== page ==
TED talks for learning and development professionals
If you’re looking for inspiration and new ideas from thought leaders then look no further.
In this article we’ll be exploring some of the top TED talks for learning and development professionals.
These videos are available to watch, for free. If nothing else, they provided us with a great opportunity to fan-girl/guy over fantastically polished presentation skills. I’m always taking note of their approach so I can use their techniques in my speaking too.
Let’s take a look into the list!
1. Daniel Pink – The puzzle of motivation
Career analyst Dan Pink examines the puzzle of motivation, starting with a fact that social scientists know but most managers don’t. Traditional rewards aren’t always as effective as we think. Listen for illuminating stories — and maybe, a way forward.
2. Karen Eber – How your brain responds to stories
How do the world’s best leaders and visionaries earn trust? They don’t just present data — they also tell great stories. Leadership consultant Karen Eber demystifies what makes for effective storytelling and explains how anyone can harness it to create empathy and inspire action.
3. Tricia Wang – The human insights missing from big data
Why do so many companies make bad decisions, even with access to unprecedented amounts of data? With stories from Nokia to Netflix to the oracles of ancient Greece, Tricia Wang demystifies big data and identifies its pitfalls, suggesting that we focus instead on “thick data” — precious, unquantifiable insights from actual people — to make the right business decisions and thrive in the unknown.
4. Dan Ariely – What makes us feel good about our work?
What motivates us to work? Contrary to conventional wisdom, it isn’t just money. But it’s not exactly joy either. It seems that most of us thrive by making constant progress and feeling a sense of purpose. Behavioral economist Dan Ariely presents two eye-opening experiments that reveal our unexpected and nuanced attitudes toward meaning in our work.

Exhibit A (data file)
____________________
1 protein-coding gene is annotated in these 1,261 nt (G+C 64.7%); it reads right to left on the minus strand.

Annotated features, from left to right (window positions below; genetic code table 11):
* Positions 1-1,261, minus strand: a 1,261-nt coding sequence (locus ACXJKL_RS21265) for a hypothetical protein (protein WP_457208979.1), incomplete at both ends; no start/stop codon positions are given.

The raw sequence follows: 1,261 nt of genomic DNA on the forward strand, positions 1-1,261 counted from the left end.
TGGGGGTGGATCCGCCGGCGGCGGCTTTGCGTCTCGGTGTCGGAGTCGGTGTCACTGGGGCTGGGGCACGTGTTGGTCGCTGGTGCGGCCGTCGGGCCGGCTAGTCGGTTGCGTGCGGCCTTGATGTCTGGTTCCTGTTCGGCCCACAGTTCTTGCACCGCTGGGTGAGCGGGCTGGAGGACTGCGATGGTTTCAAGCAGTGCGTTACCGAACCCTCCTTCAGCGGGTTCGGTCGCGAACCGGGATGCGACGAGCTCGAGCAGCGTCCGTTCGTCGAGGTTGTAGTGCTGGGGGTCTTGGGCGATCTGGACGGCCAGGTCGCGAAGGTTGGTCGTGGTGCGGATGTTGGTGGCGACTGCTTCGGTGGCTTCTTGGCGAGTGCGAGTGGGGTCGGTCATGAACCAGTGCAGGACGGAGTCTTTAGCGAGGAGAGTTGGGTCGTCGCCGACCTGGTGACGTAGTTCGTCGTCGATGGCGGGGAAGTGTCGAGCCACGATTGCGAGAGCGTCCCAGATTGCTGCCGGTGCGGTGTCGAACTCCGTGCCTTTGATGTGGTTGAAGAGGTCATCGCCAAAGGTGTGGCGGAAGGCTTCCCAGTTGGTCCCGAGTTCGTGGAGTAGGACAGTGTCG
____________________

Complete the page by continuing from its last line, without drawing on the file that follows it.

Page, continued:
5. Margaret Heffernan – The human skills we need in an unpredictable world
The more we rely on technology to make us efficient, the fewer skills we have to confront the unexpected, says writer and entrepreneur Margaret Heffernan. She shares why we need less tech and more messy human skills — imagination, humility, bravery — to solve problems in business, government and life in an unpredictable age. “We are brave enough to invent things we’ve never seen before,” she says. “We can make any future we choose.”
6. Rainer Strack – The workforce crisis of 2030 — and how to start solving it now
It sounds counterintuitive, but by 2030, many of the world’s largest economies will have more jobs than adult citizens to do those jobs. In this data-filled — and quite charming — talk, human resources expert Rainer Strack suggests that countries ought to look across borders for mobile and willing job seekers. But to do that, they need to start by changing the culture in their businesses.
7. John Doerr – Why the secret to success is setting the right goals
Our leaders and institutions are failing us, but it’s not always because they’re bad or unethical, says venture capitalist John Doerr. Often, it’s simply because they’re leading us toward the wrong objectives. In this practical talk, Doerr shows us how we can get back on track with “Objectives and Key Results,” or OKRs — a goal-setting system that’s been employed by the likes of Google, Intel and Bono to set and execute on audacious goals. Learn more about how setting the right goals can mean the difference between success and failure — and how we can use OKRs to hold our leaders and ourselves accountable.
8. Sir Ken Robinson – Bring on the learning revolution!
In this poignant, funny follow-up to his fabled 2006 talk, Sir Ken Robinson makes the case for a radical shift from standardized schools to personalized learning — creating conditions where kids’ natural talents can flourish.
That was my top ted talks for learning and development professionals. Which was your favourite, or most thought provoking? I, personally like Dan Pink’s content… it’s a classic but really does help you think about how best to motivate others.
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